Smart farming is not an “easy button”, which can do everything on the farm just by pressing it. It is hard work, where agricultural specialists are empowered by various tools and technologies helping them to be more productive and efficient. Smart Farm uses many analytical tools to improve the efficiency of farming operations. Satellite and drone imagery is a good example of such tools.

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Yield Forecast, Virtual Yield Mapping, and Yield Loss Assessment

Written by: Alex Melnitchouck, Ph.D., P.Ag.
Chief Technology Officer, Olds College

Smart farming is not an “easy button”, which can do everything on the farm just by pressing it. It is hard work, where agricultural specialists are empowered by various tools and technologies helping them to be more productive and efficient. Smart Farm uses many analytical tools to improve the efficiency of farming operations. Satellite and drone imagery is a good example of such tools.

Various types of field imagery are used for different purpose. The most common application of remote sensing in agriculture is to analyze crop conditions using a combination of near-infrared (NIR) and red parts of the spectrum. Healthy vegetation absorbs more than 80% of the red light, and it also reflects more than 80% of the near-infrared radiation. By comparing the amount of NIR radiation reflected from crop canopy with the amount of red light absorbed by plants, we can instantly estimate crop conditions in the field. In remote sensing, there is a large number of vegetation indices developed for this particular purpose; the most known indices are Normalized Difference Vegetation Index (NDVI) and Enhanced Vegetation Index (EVI).

All these spectral indices are excellent indicators of field variability. By analyzing satellite, aerial or drone imagery, we can easily identify areas with higher and lower green biomass. Moreover, at the peak of the growing season, vegetation indices are strongly correlated with grain yield. However, there are no vegetation indices that would be able to quantify green biomass or predict grain yield in bu/acre or t/ha. To convert vegetation index to grain yield, we need additional ground truthing data. When we forecast grain yield on a large scale, e.g. country, we can cross-reference historical yield data with the current information. However, for field- or site-specific yield prediction, we need to have detailed information on crops and varieties, moisture conditions, soil fertility, and other factors. Without such data, our field- or site-specific yield forecast can be more than 30-40% off its actual value.

It is difficult to take all those factors into account; in many cases that information is simply unavailable. The easiest way to convert NDVI or EVI into grain yield is to follow the standard agronomic procedure: in certain areas in the field, calculate the number of heads per square meter or square foot, the average number of grains in each head, use 1,000-kernel weight and recalculate these numbers into the grain yield in bushels per acre.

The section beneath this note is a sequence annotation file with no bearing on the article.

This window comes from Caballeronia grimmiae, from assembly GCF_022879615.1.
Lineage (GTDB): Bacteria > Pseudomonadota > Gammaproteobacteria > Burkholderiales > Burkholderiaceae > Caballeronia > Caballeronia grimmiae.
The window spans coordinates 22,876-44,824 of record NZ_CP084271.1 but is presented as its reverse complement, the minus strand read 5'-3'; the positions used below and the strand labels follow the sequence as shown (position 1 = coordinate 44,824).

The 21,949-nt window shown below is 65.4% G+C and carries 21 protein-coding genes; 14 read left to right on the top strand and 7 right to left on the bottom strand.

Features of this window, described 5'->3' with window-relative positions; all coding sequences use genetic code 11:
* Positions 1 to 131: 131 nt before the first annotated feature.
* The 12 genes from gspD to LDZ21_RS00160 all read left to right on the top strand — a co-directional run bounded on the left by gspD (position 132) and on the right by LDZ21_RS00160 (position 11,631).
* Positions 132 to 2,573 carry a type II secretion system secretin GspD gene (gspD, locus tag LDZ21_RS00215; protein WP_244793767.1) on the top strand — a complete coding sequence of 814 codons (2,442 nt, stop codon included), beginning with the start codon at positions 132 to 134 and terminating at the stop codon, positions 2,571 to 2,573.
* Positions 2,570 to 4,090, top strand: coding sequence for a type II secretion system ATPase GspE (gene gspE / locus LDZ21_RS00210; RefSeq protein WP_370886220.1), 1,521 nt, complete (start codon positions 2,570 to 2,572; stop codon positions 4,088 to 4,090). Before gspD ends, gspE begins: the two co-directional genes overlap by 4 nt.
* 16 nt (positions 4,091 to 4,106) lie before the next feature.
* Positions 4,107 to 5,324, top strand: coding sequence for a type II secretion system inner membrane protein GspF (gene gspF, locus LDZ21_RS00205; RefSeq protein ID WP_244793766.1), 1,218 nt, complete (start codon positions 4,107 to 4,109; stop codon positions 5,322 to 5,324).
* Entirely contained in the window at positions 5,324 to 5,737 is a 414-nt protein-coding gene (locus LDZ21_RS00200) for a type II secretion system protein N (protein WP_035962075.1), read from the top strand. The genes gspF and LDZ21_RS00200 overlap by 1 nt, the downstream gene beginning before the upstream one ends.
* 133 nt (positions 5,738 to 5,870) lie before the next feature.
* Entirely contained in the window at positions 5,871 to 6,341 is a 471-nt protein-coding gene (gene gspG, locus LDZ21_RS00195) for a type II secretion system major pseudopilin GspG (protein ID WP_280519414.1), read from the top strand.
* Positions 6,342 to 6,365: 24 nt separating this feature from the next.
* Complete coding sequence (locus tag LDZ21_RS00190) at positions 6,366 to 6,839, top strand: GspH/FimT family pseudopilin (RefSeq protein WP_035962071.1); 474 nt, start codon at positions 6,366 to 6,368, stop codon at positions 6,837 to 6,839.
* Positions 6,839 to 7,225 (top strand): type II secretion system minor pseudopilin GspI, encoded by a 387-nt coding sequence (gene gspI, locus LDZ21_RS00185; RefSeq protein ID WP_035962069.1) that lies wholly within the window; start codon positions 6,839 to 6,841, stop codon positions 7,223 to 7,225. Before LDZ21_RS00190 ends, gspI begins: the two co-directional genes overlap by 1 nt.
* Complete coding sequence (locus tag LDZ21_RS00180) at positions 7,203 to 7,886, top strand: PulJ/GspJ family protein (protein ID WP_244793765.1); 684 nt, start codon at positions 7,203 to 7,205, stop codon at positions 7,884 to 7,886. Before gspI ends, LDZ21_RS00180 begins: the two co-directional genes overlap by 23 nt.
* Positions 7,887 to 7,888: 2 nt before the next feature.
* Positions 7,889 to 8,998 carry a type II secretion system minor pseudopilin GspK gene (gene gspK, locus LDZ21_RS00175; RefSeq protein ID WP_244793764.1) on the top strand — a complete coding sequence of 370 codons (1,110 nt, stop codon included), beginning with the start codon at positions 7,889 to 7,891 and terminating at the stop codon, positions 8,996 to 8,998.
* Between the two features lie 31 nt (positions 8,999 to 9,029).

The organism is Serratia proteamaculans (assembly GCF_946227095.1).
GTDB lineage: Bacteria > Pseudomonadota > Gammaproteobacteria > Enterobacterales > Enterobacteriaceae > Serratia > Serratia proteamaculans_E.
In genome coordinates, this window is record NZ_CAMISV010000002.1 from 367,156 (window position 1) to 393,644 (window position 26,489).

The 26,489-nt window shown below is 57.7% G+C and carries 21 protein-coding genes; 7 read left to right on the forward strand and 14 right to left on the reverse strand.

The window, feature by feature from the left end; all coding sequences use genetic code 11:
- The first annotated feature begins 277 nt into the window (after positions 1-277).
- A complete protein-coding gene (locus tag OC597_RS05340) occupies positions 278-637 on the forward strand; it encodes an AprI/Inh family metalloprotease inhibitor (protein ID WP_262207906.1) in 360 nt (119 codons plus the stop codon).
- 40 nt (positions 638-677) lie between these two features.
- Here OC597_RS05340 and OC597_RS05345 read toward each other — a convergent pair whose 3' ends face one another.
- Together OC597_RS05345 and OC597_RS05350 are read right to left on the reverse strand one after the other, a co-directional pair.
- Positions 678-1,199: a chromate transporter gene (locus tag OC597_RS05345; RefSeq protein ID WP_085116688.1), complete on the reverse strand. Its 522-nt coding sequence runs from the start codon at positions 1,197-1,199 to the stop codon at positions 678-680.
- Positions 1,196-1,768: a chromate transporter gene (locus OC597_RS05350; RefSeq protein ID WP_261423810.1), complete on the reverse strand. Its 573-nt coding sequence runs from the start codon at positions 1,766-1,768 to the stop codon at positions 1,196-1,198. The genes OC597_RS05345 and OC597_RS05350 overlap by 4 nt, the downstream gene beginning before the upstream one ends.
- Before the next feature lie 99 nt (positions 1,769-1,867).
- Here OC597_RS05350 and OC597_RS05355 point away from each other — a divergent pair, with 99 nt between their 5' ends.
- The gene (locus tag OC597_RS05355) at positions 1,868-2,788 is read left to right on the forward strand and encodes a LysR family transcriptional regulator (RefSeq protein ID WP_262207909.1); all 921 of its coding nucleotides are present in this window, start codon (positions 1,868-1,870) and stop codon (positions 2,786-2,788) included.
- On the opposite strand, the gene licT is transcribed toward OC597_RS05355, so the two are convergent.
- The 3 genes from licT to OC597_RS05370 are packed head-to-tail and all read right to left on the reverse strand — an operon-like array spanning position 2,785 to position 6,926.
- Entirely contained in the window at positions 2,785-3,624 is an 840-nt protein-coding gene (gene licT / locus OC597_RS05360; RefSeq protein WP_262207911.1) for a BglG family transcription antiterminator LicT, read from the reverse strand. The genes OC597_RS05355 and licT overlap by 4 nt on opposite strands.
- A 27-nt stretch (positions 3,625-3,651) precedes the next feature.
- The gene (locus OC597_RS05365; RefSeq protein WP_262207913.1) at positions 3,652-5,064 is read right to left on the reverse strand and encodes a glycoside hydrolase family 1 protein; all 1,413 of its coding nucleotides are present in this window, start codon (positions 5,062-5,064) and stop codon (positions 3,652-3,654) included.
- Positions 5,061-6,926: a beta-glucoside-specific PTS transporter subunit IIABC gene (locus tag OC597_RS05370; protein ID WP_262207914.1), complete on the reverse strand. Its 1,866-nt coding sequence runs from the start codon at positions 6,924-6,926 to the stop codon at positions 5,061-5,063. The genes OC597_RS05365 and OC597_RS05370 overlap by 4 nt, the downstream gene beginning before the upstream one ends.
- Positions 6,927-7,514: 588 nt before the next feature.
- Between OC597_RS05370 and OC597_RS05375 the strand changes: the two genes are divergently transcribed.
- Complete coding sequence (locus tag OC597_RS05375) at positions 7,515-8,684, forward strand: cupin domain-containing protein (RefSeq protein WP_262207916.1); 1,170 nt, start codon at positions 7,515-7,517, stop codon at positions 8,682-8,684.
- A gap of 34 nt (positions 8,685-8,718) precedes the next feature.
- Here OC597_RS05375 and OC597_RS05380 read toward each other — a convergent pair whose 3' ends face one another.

Using this information in different parts of the field, we can correlate these ground measurements with NDVI or EVI and, therefore, transform the NDVI or EVI scale into bushels per acre.

The imagery used for yield forecast can come from satellites or drones. On the Smart Farm, we use both sources. Satellite imagery comes from freely available Landsat 8 or Sentinel 2 satellites; for drone imagery, we used Sensefly eBee SQ fixed wing UAV with a multispectral camera. Typically, collection of drone imagery requires additional efforts. Nevertheless, in this particular case, we used a drone image, because it provided much higher spatial resolution, which was very important for selecting ground sampling locations.

The image was collected on July 27, 2020 – very close to the peak of the growing season. The total field area was 106.61 acre, the crop was spring barley, variety Synergy. Ground sampling was carried out by four agronomy experts in eight locations in the field (Fig. 1). For each location, average yield potential was calculated. These yield assessment results were used to forecast the yield across the field and create a “virtual yield map” (Fig. 2).

Fig. 1. High resolution NDVI map of Field 15-16, Smart Farm, Olds College.

Fig. 1. High resolution NDVI map of Field 15-16, Smart Farm, Olds College.

Fig. 2. Virtual yield map, Field 15-16, Smart Farm, Olds College.

Fig. 2. Virtual yield map, Field 15-16, Smart Farm, Olds College.

Fig. 3. Actual Barley yield map, Field 15-16, Smart Farm, Olds College.

Fig. 3. Actual Barley yield map, Field 15-16, Smart Farm, Olds College.

Based on the results of field assessment, yield potential of spring barley in this field varied between 50 and 150 bu/ac, depending on a combination of multiple factors influencing crop development, such as plant available nutrients and moisture in soil, temperature, and other factors. The average forecasted yield was 100.62 bu/ac, and the total yield expected to be harvested from that field was 11,793.2 bu.

Unfortunately, on Aug 12, the barley crop in this field was significantly damaged by hail, which led to significant yield losses. According to the AFSC assessment, the yield loss in the field was over 50%.

When the field was harvested, a yield map was collected (Fig. 3). According to the yield data, the total yield was 5,893.8 bu, and the yield loss exceeded 50%.

Previously, we used similar methodology to estimate the yield of green biomass in hay fields and pastures. This experiment indicated that imagery from drones and satellites in combination with ground sampling can be successfully used for “virtual yield mapping”.